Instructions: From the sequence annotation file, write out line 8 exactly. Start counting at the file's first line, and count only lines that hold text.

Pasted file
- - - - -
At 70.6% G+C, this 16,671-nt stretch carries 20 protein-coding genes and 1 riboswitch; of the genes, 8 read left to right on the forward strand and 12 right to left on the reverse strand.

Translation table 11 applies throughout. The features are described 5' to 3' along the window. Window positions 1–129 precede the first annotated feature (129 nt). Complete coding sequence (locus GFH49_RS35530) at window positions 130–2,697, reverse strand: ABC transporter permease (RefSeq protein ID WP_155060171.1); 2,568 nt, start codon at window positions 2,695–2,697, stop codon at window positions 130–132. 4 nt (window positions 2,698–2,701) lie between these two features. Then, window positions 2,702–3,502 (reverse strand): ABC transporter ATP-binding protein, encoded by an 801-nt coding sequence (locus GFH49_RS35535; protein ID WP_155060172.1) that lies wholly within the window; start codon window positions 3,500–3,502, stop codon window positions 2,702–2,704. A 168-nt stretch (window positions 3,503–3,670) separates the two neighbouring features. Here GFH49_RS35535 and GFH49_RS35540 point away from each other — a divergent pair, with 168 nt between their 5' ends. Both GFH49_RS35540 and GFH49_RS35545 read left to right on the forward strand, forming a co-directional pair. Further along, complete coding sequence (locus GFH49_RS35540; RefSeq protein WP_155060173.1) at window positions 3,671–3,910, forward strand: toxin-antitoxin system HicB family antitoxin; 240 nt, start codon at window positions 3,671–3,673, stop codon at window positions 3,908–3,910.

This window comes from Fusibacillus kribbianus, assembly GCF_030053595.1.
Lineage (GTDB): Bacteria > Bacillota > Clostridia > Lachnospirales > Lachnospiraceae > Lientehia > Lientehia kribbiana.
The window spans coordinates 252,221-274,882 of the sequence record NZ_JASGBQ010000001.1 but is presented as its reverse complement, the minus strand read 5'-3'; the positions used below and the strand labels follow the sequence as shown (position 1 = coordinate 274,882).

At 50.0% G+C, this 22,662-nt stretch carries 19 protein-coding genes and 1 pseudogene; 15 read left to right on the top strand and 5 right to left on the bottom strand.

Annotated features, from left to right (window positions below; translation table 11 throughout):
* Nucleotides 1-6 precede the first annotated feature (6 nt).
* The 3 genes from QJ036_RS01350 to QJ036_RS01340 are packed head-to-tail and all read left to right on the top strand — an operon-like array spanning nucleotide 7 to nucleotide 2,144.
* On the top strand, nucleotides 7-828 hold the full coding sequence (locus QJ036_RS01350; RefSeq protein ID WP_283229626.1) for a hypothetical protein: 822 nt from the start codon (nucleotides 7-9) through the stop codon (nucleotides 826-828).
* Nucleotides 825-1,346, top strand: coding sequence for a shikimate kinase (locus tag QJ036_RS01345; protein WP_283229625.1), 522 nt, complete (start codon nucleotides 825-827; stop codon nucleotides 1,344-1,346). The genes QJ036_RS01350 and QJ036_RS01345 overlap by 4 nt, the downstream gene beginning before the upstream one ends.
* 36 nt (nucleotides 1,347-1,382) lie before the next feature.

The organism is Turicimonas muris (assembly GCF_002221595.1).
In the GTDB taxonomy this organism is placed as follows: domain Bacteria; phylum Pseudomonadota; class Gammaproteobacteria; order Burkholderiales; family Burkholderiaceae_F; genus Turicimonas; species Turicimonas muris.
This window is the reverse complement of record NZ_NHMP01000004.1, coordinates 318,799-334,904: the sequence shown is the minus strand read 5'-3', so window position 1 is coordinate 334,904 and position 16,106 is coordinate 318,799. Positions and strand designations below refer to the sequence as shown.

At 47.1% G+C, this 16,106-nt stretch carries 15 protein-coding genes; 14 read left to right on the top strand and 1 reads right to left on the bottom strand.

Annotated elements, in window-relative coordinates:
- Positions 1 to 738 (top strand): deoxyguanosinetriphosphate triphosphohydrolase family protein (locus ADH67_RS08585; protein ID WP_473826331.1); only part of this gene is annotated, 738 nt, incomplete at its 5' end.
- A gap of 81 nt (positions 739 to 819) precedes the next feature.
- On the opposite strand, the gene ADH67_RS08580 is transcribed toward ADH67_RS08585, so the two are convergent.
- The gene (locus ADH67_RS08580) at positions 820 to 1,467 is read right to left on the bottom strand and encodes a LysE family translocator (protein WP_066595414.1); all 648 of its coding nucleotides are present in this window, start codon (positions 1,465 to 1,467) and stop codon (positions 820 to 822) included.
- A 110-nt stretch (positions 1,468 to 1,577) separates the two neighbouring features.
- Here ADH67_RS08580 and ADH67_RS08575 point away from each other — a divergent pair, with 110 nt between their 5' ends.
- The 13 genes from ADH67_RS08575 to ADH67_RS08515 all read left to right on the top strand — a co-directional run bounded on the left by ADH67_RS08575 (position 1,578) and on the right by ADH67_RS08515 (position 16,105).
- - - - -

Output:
* Nucleotides 1-6 precede the first annotated feature (6 nt).